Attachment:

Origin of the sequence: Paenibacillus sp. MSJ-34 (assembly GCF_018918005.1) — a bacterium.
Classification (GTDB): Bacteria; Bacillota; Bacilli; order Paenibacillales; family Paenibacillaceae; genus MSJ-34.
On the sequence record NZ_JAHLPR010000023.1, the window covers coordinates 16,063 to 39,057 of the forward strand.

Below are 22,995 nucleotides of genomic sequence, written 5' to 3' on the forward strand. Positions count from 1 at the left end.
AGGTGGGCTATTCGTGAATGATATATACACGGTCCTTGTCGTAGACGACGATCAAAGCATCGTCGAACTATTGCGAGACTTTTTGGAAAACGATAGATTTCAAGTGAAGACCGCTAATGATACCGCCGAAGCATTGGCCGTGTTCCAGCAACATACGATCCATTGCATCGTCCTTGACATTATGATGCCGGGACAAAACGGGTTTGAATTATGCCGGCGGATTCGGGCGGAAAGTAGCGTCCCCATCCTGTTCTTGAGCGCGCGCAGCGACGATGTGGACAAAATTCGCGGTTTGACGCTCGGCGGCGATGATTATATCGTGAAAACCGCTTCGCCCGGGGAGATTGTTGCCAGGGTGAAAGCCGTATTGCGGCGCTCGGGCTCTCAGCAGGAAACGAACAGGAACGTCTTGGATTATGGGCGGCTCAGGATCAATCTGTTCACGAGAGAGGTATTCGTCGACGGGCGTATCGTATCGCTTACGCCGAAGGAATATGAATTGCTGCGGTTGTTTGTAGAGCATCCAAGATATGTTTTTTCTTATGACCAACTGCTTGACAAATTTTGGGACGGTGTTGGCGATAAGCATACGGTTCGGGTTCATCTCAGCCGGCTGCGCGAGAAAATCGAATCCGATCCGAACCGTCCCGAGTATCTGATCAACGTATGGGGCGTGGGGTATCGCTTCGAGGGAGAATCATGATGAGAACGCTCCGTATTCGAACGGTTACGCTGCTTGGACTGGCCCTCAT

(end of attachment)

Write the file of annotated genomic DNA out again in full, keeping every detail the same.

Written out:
Origin of the sequence: Paenibacillus sp. MSJ-34 (assembly GCF_018918005.1) — a bacterium.
Classification (GTDB): Bacteria; Bacillota; Bacilli; order Paenibacillales; family Paenibacillaceae; genus MSJ-34.
On the sequence record NZ_JAHLPR010000023.1, the window covers coordinates 16,063 to 39,057 of the forward strand.

Below are 22,995 nucleotides of genomic sequence, written 5' to 3' on the forward strand. Positions count from 1 at the left end.
AGGTGGGCTATTCGTGAATGATATATACACGGTCCTTGTCGTAGACGACGATCAAAGCATCGTCGAACTATTGCGAGACTTTTTGGAAAACGATAGATTTCAAGTGAAGACCGCTAATGATACCGCCGAAGCATTGGCCGTGTTCCAGCAACATACGATCCATTGCATCGTCCTTGACATTATGATGCCGGGACAAAACGGGTTTGAATTATGCCGGCGGATTCGGGCGGAAAGTAGCGTCCCCATCCTGTTCTTGAGCGCGCGCAGCGACGATGTGGACAAAATTCGCGGTTTGACGCTCGGCGGCGATGATTATATCGTGAAAACCGCTTCGCCCGGGGAGATTGTTGCCAGGGTGAAAGCCGTATTGCGGCGCTCGGGCTCTCAGCAGGAAACGAACAGGAACGTCTTGGATTATGGGCGGCTCAGGATCAATCTGTTCACGAGAGAGGTATTCGTCGACGGGCGTATCGTATCGCTTACGCCGAAGGAATATGAATTGCTGCGGTTGTTTGTAGAGCATCCAAGATATGTTTTTTCTTATGACCAACTGCTTGACAAATTTTGGGACGGTGTTGGCGATAAGCATACGGTTCGGGTTCATCTCAGCCGGCTGCGCGAGAAAATCGAATCCGATCCGAACCGTCCCGAGTATCTGATCAACGTATGGGGCGTGGGGTATCGCTTCGAGGGAGAATCATGATGAGAACGCTCCGTATTCGAACGGTTACGCTGCTTGGACTGGCCCTCAT